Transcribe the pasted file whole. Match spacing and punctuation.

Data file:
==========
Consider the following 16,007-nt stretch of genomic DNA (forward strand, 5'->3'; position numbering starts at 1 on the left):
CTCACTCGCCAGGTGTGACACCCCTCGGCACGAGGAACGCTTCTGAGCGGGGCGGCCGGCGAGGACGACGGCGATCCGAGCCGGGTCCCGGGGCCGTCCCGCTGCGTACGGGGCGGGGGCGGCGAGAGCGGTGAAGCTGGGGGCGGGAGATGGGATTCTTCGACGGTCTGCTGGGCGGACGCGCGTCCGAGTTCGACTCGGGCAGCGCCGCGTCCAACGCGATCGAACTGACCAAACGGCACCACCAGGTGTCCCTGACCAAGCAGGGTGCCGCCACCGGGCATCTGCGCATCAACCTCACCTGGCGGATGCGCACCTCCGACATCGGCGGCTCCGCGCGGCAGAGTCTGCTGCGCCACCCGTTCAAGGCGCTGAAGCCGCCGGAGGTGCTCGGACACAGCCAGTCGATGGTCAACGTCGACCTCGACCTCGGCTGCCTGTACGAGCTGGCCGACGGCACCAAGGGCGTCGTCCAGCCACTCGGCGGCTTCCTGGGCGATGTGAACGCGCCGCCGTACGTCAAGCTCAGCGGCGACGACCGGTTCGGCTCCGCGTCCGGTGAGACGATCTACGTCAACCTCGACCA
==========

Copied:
Consider the following 16,007-nt stretch of genomic DNA (forward strand, 5'->3'; position numbering starts at 1 on the left):
CTCACTCGCCAGGTGTGACACCCCTCGGCACGAGGAACGCTTCTGAGCGGGGCGGCCGGCGAGGACGACGGCGATCCGAGCCGGGTCCCGGGGCCGTCCCGCTGCGTACGGGGCGGGGGCGGCGAGAGCGGTGAAGCTGGGGGCGGGAGATGGGATTCTTCGACGGTCTGCTGGGCGGACGCGCGTCCGAGTTCGACTCGGGCAGCGCCGCGTCCAACGCGATCGAACTGACCAAACGGCACCACCAGGTGTCCCTGACCAAGCAGGGTGCCGCCACCGGGCATCTGCGCATCAACCTCACCTGGCGGATGCGCACCTCCGACATCGGCGGCTCCGCGCGGCAGAGTCTGCTGCGCCACCCGTTCAAGGCGCTGAAGCCGCCGGAGGTGCTCGGACACAGCCAGTCGATGGTCAACGTCGACCTCGACCTCGGCTGCCTGTACGAGCTGGCCGACGGCACCAAGGGCGTCGTCCAGCCACTCGGCGGCTTCCTGGGCGATGTGAACGCGCCGCCGTACGTCAAGCTCAGCGGCGACGACCGGTTCGGCTCCGCGTCCGGTGAGACGATCTACGTCAACCTCGACCA